Boys Swimming: Stagg’s Zack Amendola covers all aspects — mental and physical — to find pool success
By Tim Tierney For Sun-Times Media February 23, 2014 4:32PM
Zack Amendola, of Stagg | Gary Middendorf/For Sun-Times Media
Updated: March 25, 2014 6:14AM
After his freshman year at Stagg, Zack Amendola realized the commitment it would take to rise above the pack.
The young swimmer wasn’t happy with the times he posted or how the season had ended. It was clear that getting better, much better, wouldn’t be easy.
“I didn’t understand what it took to play with the big dogs,’’ Amendola said. “Freshman year, I didn’t achieve my goals in swimming. I could put excuses on it, but everybody has excuses.
“Going into sophomore year, that’s when I realized if I really wanted to do these goals and be All-State, All-American, I’m going to have to whip my butt into shape.’’
With what he called “a total mentality change’’ last year as a sophomore, Amendola won the 100-yard backstroke (53.06 seconds) and the 100 butterfly (52.66) at the Lockport Sectional to qualify for the state championships.
This season, he led Stagg to the SouthWest Suburban Blue title by winning the backstroke, butterfly and swimming on two first-place relays.
“Swimming is a mind game. It’s all mental,’’ Amendola said.
It’s a game he’s winning with regularity.
“Getting stronger in the weight room, constantly swimming outside his comfort zone,’’ Stagg coach Jason Carr said of Amendola’s improvement. “Sometimes guys swim and they don’t want to feel the pain in practices.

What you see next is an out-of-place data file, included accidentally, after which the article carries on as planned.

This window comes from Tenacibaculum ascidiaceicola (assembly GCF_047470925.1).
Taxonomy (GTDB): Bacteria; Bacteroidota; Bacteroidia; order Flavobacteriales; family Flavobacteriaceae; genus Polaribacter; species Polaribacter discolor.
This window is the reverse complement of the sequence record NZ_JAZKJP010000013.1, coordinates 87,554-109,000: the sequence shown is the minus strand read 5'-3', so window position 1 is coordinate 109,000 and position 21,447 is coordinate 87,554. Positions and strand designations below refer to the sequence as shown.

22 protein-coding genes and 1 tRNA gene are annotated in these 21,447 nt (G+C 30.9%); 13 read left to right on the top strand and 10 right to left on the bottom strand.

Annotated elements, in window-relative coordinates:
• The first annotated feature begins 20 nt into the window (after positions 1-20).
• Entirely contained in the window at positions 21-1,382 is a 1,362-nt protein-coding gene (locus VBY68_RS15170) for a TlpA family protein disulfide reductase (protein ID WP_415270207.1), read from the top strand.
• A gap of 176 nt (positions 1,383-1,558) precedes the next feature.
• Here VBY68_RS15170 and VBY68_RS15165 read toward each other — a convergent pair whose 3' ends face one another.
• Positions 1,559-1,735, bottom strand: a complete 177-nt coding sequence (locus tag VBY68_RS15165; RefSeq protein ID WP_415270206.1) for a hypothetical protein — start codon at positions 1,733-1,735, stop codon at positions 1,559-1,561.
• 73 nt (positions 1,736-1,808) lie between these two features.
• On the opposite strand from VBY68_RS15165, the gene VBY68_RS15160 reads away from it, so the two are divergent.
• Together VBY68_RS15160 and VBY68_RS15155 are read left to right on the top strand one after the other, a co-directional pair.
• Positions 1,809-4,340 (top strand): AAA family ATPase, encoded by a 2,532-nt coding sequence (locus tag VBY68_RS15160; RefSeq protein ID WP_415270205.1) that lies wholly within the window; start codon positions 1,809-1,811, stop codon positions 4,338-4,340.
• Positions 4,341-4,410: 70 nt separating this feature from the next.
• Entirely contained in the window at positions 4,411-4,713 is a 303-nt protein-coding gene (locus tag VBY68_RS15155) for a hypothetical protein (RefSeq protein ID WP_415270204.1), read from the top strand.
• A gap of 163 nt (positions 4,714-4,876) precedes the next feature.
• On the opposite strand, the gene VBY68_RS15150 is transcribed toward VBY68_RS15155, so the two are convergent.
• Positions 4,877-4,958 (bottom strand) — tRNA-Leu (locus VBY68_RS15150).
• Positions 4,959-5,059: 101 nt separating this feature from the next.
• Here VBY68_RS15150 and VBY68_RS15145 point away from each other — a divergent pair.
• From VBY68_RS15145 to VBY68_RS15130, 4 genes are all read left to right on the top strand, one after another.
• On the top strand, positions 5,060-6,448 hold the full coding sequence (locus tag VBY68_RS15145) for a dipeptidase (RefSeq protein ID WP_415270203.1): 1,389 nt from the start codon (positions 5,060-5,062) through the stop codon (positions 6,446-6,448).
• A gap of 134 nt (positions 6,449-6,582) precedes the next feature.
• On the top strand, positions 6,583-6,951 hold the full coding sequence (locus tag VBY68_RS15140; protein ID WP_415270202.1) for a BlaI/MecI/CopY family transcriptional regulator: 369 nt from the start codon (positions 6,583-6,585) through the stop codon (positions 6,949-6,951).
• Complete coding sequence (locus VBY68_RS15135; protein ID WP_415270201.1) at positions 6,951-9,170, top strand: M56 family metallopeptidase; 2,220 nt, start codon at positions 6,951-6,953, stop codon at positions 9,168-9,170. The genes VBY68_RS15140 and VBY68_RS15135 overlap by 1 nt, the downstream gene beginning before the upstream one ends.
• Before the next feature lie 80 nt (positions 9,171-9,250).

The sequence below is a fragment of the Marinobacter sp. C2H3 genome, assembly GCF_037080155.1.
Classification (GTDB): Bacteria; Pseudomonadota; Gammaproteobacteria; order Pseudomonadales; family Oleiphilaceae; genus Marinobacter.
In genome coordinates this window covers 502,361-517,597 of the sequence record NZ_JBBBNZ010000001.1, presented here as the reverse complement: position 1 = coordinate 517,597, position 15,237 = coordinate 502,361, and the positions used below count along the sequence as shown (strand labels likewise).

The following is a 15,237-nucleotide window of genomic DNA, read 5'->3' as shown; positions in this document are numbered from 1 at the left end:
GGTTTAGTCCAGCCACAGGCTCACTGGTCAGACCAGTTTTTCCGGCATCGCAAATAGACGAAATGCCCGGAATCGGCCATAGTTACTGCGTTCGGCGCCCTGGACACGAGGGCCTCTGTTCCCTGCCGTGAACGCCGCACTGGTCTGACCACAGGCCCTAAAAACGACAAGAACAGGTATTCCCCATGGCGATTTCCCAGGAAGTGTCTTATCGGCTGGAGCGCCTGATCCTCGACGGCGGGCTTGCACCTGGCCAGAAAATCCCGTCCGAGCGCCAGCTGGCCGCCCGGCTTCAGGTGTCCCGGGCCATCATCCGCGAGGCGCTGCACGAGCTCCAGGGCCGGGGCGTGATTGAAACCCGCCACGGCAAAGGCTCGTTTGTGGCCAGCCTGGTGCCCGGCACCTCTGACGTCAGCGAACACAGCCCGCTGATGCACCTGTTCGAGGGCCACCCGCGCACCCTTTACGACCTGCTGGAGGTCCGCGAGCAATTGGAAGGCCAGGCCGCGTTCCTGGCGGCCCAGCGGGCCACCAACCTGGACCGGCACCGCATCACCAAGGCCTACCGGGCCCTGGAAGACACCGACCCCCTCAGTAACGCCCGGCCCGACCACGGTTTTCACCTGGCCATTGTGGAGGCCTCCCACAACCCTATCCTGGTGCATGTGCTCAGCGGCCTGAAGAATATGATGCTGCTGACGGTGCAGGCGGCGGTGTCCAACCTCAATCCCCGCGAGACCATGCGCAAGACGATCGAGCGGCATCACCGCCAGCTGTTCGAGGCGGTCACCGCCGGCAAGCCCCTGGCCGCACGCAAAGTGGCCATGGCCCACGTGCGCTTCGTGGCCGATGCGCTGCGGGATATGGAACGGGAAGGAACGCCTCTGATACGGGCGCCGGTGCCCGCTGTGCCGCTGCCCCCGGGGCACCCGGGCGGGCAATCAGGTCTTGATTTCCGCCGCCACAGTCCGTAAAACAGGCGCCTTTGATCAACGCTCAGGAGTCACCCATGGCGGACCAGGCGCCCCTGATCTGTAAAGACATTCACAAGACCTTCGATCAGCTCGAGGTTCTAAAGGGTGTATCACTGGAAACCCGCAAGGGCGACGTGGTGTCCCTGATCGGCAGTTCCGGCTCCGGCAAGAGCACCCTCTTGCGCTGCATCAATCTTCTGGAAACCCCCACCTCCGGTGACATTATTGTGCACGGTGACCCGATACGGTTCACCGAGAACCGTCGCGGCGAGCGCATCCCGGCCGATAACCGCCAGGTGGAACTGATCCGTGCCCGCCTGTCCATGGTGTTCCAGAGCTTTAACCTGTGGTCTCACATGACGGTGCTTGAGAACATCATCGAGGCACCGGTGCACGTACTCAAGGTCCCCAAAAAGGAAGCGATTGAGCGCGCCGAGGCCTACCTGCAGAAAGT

“Zack will always take it there — and a little bit more.’’
The determination is a family trait, Zack said. His father, Robert, was a football player at Oak Forest. His mother, Elizabeth, was a swimmer. It was Zack’s older brother Brayden who got Zack and his twin brother, Nick, into swimming.
Brayden made the long trek to St. Ignatius and earned All-State status his senior year by finishing 12th in the breaststroke at the 2012 state meet.
“When it came time for high school, it was really tough deciding whether to join Brayden for one year at St. Ignatius or take our footsteps here at Stagg,’’ Zack said.
He and Nick decided on Stagg, where their cousins also had been swimmers.
“It’s competitive,’’ Zack said of swimming with his twin. “We have to support each other. If we don’t support each other, it’d be hard swimming in the same pool.’’
“It can be fun and very competitive,’’ Nick said. “We like to push each other. I look up to him.’’
He’s not the only one.
“Zack does bring a lot of leadership to the team,’’ Carr said. “Even as a sophomore, there was leadership that you saw.’’
Zack has wondered how much success he might have if his 5-foot-8 frame, which at first he jokingly said was 5-9, had several more inches.
“I’ve looked at Harlan Long, a 6-4 guy. ‘Man, if I was his height,’ ’’ Zack said of his senior teammate. “My dad has stressed, ‘You’ve proved to people you can be a smaller guy doing what you’re doing. It’s all about hard work and what you do in practice.’ ’’
Zack, Long, junior Evan Johnson and freshman Lucas Smiarowski have been the leaders for Stagg this season, a very successful one that’s not over yet.
“This year we’re catching up to one of the best years at Stagg,’’ Zack said.